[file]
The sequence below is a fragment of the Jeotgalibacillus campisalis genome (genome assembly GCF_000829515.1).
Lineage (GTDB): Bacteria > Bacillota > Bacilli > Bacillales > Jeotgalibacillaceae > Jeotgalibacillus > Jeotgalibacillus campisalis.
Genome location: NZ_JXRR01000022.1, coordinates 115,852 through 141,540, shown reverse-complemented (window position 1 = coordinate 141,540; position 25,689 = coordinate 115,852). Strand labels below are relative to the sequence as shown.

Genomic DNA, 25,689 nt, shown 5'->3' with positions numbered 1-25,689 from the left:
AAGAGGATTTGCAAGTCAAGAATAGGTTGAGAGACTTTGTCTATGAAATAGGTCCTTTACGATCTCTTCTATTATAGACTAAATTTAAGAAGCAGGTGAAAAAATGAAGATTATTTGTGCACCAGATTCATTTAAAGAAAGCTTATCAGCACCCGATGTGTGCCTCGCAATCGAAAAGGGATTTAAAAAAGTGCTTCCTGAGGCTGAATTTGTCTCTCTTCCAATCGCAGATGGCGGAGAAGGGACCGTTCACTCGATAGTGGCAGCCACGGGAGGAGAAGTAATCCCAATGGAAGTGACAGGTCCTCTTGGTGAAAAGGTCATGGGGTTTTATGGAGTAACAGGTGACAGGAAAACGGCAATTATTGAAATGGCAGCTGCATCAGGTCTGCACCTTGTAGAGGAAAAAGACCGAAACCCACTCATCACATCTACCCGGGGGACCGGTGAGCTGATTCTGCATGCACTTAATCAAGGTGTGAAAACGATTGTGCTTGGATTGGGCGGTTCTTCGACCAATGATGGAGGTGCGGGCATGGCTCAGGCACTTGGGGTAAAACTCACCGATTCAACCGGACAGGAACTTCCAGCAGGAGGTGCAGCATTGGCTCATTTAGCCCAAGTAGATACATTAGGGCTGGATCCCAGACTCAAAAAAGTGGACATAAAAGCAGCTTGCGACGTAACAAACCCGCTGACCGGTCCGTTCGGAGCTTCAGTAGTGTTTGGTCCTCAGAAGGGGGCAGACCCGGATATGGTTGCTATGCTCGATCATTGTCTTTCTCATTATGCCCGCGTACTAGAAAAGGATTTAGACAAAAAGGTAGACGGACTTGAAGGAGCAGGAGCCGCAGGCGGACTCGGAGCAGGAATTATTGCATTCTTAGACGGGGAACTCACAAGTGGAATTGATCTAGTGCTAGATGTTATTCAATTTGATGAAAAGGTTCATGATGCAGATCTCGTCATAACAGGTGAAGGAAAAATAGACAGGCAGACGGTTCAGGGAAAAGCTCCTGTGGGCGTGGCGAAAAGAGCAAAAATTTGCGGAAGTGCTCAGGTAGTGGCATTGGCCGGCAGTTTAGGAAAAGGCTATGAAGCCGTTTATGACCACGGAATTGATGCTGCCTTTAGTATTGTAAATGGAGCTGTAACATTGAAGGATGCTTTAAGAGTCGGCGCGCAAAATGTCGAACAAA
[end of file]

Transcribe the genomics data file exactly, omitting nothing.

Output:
The sequence below is a fragment of the Jeotgalibacillus campisalis genome (genome assembly GCF_000829515.1).
Lineage (GTDB): Bacteria > Bacillota > Bacilli > Bacillales > Jeotgalibacillaceae > Jeotgalibacillus > Jeotgalibacillus campisalis.
Genome location: NZ_JXRR01000022.1, coordinates 115,852 through 141,540, shown reverse-complemented (window position 1 = coordinate 141,540; position 25,689 = coordinate 115,852). Strand labels below are relative to the sequence as shown.

Genomic DNA, 25,689 nt, shown 5'->3' with positions numbered 1-25,689 from the left:
AAGAGGATTTGCAAGTCAAGAATAGGTTGAGAGACTTTGTCTATGAAATAGGTCCTTTACGATCTCTTCTATTATAGACTAAATTTAAGAAGCAGGTGAAAAAATGAAGATTATTTGTGCACCAGATTCATTTAAAGAAAGCTTATCAGCACCCGATGTGTGCCTCGCAATCGAAAAGGGATTTAAAAAAGTGCTTCCTGAGGCTGAATTTGTCTCTCTTCCAATCGCAGATGGCGGAGAAGGGACCGTTCACTCGATAGTGGCAGCCACGGGAGGAGAAGTAATCCCAATGGAAGTGACAGGTCCTCTTGGTGAAAAGGTCATGGGGTTTTATGGAGTAACAGGTGACAGGAAAACGGCAATTATTGAAATGGCAGCTGCATCAGGTCTGCACCTTGTAGAGGAAAAAGACCGAAACCCACTCATCACATCTACCCGGGGGACCGGTGAGCTGATTCTGCATGCACTTAATCAAGGTGTGAAAACGATTGTGCTTGGATTGGGCGGTTCTTCGACCAATGATGGAGGTGCGGGCATGGCTCAGGCACTTGGGGTAAAACTCACCGATTCAACCGGACAGGAACTTCCAGCAGGAGGTGCAGCATTGGCTCATTTAGCCCAAGTAGATACATTAGGGCTGGATCCCAGACTCAAAAAAGTGGACATAAAAGCAGCTTGCGACGTAACAAACCCGCTGACCGGTCCGTTCGGAGCTTCAGTAGTGTTTGGTCCTCAGAAGGGGGCAGACCCGGATATGGTTGCTATGCTCGATCATTGTCTTTCTCATTATGCCCGCGTACTAGAAAAGGATTTAGACAAAAAGGTAGACGGACTTGAAGGAGCAGGAGCCGCAGGCGGACTCGGAGCAGGAATTATTGCATTCTTAGACGGGGAACTCACAAGTGGAATTGATCTAGTGCTAGATGTTATTCAATTTGATGAAAAGGTTCATGATGCAGATCTCGTCATAACAGGTGAAGGAAAAATAGACAGGCAGACGGTTCAGGGAAAAGCTCCTGTGGGCGTGGCGAAAAGAGCAAAAATTTGCGGAAGTGCTCAGGTAGTGGCATTGGCCGGCAGTTTAGGAAAAGGCTATGAAGCCGTTTATGACCACGGAATTGATGCTGCCTTTAGTATTGTAAATGGAGCTGTAACATTGAAGGATGCTTTAAGAGTCGGCGCGCAAAATGTCGAACAAA